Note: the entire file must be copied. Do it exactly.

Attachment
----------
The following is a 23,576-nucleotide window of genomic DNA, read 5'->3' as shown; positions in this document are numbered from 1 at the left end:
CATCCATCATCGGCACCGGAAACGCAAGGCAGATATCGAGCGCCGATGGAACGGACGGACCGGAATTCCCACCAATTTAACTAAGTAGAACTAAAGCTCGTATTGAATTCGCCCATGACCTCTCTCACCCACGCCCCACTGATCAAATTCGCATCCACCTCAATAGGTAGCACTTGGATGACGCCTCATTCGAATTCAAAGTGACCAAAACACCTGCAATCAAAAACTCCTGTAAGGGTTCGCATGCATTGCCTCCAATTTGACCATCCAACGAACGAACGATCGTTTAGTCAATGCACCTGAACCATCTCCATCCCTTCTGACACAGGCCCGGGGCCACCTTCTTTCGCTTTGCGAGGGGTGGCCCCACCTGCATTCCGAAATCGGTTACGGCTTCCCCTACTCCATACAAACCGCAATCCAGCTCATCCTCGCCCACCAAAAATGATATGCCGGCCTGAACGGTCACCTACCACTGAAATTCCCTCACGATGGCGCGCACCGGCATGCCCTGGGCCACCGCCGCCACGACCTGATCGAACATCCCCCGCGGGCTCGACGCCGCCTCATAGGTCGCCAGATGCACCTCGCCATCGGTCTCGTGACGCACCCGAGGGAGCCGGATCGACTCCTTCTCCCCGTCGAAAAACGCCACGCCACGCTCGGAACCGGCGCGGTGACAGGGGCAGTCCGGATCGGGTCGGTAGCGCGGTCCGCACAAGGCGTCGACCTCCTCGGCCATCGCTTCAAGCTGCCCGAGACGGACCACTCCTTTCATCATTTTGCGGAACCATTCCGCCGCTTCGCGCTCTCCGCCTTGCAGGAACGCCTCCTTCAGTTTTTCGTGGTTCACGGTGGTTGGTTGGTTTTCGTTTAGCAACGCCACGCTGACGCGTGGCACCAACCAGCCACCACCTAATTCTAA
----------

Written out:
The following is a 23,576-nucleotide window of genomic DNA, read 5'->3' as shown; positions in this document are numbered from 1 at the left end:
CATCCATCATCGGCACCGGAAACGCAAGGCAGATATCGAGCGCCGATGGAACGGACGGACCGGAATTCCCACCAATTTAACTAAGTAGAACTAAAGCTCGTATTGAATTCGCCCATGACCTCTCTCACCCACGCCCCACTGATCAAATTCGCATCCACCTCAATAGGTAGCACTTGGATGACGCCTCATTCGAATTCAAAGTGACCAAAACACCTGCAATCAAAAACTCCTGTAAGGGTTCGCATGCATTGCCTCCAATTTGACCATCCAACGAACGAACGATCGTTTAGTCAATGCACCTGAACCATCTCCATCCCTTCTGACACAGGCCCGGGGCCACCTTCTTTCGCTTTGCGAGGGGTGGCCCCACCTGCATTCCGAAATCGGTTACGGCTTCCCCTACTCCATACAAACCGCAATCCAGCTCATCCTCGCCCACCAAAAATGATATGCCGGCCTGAACGGTCACCTACCACTGAAATTCCCTCACGATGGCGCGCACCGGCATGCCCTGGGCCACCGCCGCCACGACCTGATCGAACATCCCCCGCGGGCTCGACGCCGCCTCATAGGTCGCCAGATGCACCTCGCCATCGGTCTCGTGACGCACCCGAGGGAGCCGGATCGACTCCTTCTCCCCGTCGAAAAACGCCACGCCACGCTCGGAACCGGCGCGGTGACAGGGGCAGTCCGGATCGGGTCGGTAGCGCGGTCCGCACAAGGCGTCGACCTCCTCGGCCATCGCTTCAAGCTGCCCGAGACGGACCACTCCTTTCATCATTTTGCGGAACCATTCCGCCGCTTCGCGCTCTCCGCCTTGCAGGAACGCCTCCTTCAGTTTTTCGTGGTTCACGGTGGTTGGTTGGTTTTCGTTTAGCAACGCCACGCTGACGCGTGGCACCAACCAGCCACCACCTAATTCTAA